DEC 2014

Experimenter is a magazine created by EAA for people who build airplanes. We will report on amateur-built aircraft as well as ultralights and other light aircraft.

Issue link: http://experimenter.epubxp.com/i/434207

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Page 24 of 44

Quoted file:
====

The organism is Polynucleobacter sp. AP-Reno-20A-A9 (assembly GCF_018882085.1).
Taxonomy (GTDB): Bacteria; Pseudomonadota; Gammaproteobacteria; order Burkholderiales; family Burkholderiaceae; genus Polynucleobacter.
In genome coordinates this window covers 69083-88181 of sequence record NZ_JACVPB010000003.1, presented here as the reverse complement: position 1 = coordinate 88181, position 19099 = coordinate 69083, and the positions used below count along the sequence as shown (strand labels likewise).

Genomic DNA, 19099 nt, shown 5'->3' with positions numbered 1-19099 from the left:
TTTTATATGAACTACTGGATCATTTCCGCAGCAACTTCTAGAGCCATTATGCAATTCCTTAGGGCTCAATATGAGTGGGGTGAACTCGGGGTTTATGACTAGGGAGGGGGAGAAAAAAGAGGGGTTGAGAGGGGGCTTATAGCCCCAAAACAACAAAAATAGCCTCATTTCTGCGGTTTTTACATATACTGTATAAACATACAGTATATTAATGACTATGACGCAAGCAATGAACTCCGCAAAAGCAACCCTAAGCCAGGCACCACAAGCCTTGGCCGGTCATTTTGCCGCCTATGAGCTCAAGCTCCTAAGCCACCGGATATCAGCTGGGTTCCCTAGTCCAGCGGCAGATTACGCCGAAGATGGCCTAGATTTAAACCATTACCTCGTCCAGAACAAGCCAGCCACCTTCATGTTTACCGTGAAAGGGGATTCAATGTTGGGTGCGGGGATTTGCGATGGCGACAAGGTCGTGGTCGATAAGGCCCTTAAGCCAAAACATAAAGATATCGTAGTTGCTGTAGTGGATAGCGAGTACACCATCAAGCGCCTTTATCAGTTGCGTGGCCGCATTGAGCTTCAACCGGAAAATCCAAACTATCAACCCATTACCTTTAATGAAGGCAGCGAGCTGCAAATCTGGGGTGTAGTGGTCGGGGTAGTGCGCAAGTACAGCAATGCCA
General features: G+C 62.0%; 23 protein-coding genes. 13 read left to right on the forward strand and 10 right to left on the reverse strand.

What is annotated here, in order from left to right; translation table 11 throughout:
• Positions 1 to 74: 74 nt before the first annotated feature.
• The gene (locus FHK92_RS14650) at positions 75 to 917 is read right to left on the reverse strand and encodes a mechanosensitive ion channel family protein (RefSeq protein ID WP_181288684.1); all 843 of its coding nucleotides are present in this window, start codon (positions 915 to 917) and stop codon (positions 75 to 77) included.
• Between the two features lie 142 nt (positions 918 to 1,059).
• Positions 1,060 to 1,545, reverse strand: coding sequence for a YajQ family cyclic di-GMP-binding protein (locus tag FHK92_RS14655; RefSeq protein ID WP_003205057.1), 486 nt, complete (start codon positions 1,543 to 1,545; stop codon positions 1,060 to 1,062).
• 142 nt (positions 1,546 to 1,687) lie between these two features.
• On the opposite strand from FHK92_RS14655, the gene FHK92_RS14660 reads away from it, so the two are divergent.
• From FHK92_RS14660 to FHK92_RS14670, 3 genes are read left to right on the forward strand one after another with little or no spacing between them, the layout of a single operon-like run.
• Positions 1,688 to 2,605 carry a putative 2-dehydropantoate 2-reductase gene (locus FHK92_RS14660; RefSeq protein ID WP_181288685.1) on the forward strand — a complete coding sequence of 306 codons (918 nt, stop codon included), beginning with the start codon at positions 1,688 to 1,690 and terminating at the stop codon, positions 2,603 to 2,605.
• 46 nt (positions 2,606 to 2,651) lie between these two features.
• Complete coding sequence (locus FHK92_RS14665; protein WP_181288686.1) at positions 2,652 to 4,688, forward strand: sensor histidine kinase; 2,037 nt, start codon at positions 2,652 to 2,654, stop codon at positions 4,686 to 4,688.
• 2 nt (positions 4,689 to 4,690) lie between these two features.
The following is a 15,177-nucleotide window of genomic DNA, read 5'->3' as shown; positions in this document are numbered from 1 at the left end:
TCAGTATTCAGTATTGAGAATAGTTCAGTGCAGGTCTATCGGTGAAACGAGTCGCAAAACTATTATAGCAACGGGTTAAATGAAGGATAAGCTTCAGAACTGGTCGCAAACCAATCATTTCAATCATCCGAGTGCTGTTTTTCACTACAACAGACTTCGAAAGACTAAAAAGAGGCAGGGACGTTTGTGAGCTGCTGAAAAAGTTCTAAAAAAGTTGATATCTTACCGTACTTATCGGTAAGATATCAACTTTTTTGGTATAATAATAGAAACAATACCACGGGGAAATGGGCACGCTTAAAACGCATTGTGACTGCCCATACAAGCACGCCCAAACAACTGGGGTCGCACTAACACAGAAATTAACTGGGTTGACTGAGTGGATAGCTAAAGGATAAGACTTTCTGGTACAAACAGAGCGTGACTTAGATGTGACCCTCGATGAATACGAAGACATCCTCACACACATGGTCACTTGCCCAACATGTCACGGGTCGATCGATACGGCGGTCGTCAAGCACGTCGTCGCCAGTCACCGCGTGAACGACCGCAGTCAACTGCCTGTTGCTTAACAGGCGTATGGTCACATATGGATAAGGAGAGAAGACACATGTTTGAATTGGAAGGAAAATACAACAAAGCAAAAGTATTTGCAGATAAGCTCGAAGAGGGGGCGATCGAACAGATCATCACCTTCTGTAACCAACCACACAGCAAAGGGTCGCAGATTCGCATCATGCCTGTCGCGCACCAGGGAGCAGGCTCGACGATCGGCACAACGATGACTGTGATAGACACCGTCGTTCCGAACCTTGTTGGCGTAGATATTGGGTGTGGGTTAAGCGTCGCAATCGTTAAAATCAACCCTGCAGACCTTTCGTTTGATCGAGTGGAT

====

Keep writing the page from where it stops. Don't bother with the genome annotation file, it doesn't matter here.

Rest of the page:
EAA Experimenter 25 The second category includes aerodynamic improvements: reducing drag and improving fl ying qualities. Then there is the eternal desire to reduce weight at every feasible opportunity. Let's take a look at some of Klaus' modifi cations. PROPULSION SYSTEM IMPROVEMENTS Klaus' plans to improve his Long-EZ were thwarted a bit in the beginning when his engine wouldn't run right. "It acted like a fuel-injection issue, like excess fuel would get injected and cause a rich miss," he said. "It was hard to find and hard to fix. I struggled with it for almost two years." The methodical Klaus admitted that he had been looking in the wrong place—fuel injection. Instead, it turned out to be poor intake design. He had finally accomplished step one of his four-step process: He had understood the situation. Now that Klaus found the general source of the problem, he had to return to step one: Find out what exactly was happening inside the intake. Klaus outfi tted the Long-EZ's intake with a pressure sensor for a portable oscilloscope and went fl ying. But Klaus had to get good measurements. He advises that magnetos make it very difficult to understand what's going on with other parts of the engine. Klaus said, "Their weak and short-duration spark delivered at greatly fluctuating de- grees causes so much scatter in exhaust and intake pressure waves as well as Lambda (mixture) values that they mask other problems." A precisely timed, powerful electronic ignition removes a lot of variables in the pressure data and shows other issues such as fuel atomization more clearly. Klaus is a recognized expert and advocate of electronic ignition for light airplanes. He is appalled that after three decades of automotive use, aircraft engines don't use elec- tronic ignition as standard equipment. In addition to helping with clear measurements of what's going on in the engine, "electronic ignition provides an immediate 10 percent reduc- tion in fuel consumption with 5 to 10 percent increase in power," he said. He uses Plasma III systems that are trig- gered directly at the crankshaft, reporting that "these sys- tems have around 0.5 degree of timing accuracy and can be varied by 1/10 of a degree. Their spark energy is about three times that of any mag." Klaus applied another automobile technology to improve his Long-EZ engine—a tuned intake. How do they work? Ambient air gathers speed as it rushes into the intake pipe during the intake stroke. At the end of the intake cycle when the inlet valve is closed, the high-velocity air hits the valve and compresses. This high-pressure air can't go into the en- gine, so it bounces back through the intake pipe. Then it hits the plenum on the other side and bounces back toward the engine. This pressure wave travels back and forth until the valve opens again. Figure 2 shows one of Klaus' oscilloscope readings for this pressure wave. Note that the big dip is the piston sucking. If the high-pressure wave happens to hit the valve at the exact mo- ment that the valve is opening, then it acts like a supercharger! In order to accomplish this feat, we need to tune the frequency of the pressure wave so that it hits the valve as it is opening. In cars, this frequency is af ected by engine speed and manifold length. You pick an engine speed where you want the ef ect to peak, and then change the manifold length appropriately. A longer intake manifold gives the best tuning performance at low speeds; a shorter intake manifold gives the best ef ect at higher rpm. Tuned intakes have been on cars and motorcycles for a long time, but they are relatively recent additions to light aircraft engines. Aircraft engine intakes are somewhat easier to tune than cars or motorcycles because their rpm range is smaller. On the other hand, the tuned intake must fi t inside an aircraft cowling and works best over a limited altitude. The main variables that are considered in tuning an aircraft engine intake are altitude plus the length and the diameter of the intake tube. Because car and motorcycle intakes do not have to be ef cient at widely varying altitudes, the traditional way of designing a tuned system is to use a dynamometer—a workbench instrument that measures an engine's torque. Klaus explained, "When done on a dyno, you have to make dif erent intake manifolds, which is a huge pain to do. But [air] density changes the resonance. So you can use the airplane as a dyno and fl y to dif erent densities and watch the resonances change." This is the best method to design a tuned intake because doing it on a dyno would take years building dif erent tubes for dif erent altitudes; and altitude is almost impos- sible to simulate on a dyno. Klaus reported that understanding, fi xing, and testing his tuned intake took two years. Once the intake was tuned, Klaus turned next to the exhaust on the Determinator. Tuned exhausts have been used on a variety of engines: automobile, motorcycle, aircraft, and even model aircraft. An untuned exhaust sometimes has the problem that the exhaust gas from one cylinder can travel out and then up the exhaust mani- fold to a second cylinder's exhaust. When that second cylinder's exhaust valves open, its exhaust gas is met with high pressure Figure 2: An example of an oscilliscope reading showing the effect of Klaus' tuned intake. Photography courtesy of Light Speed Engineering

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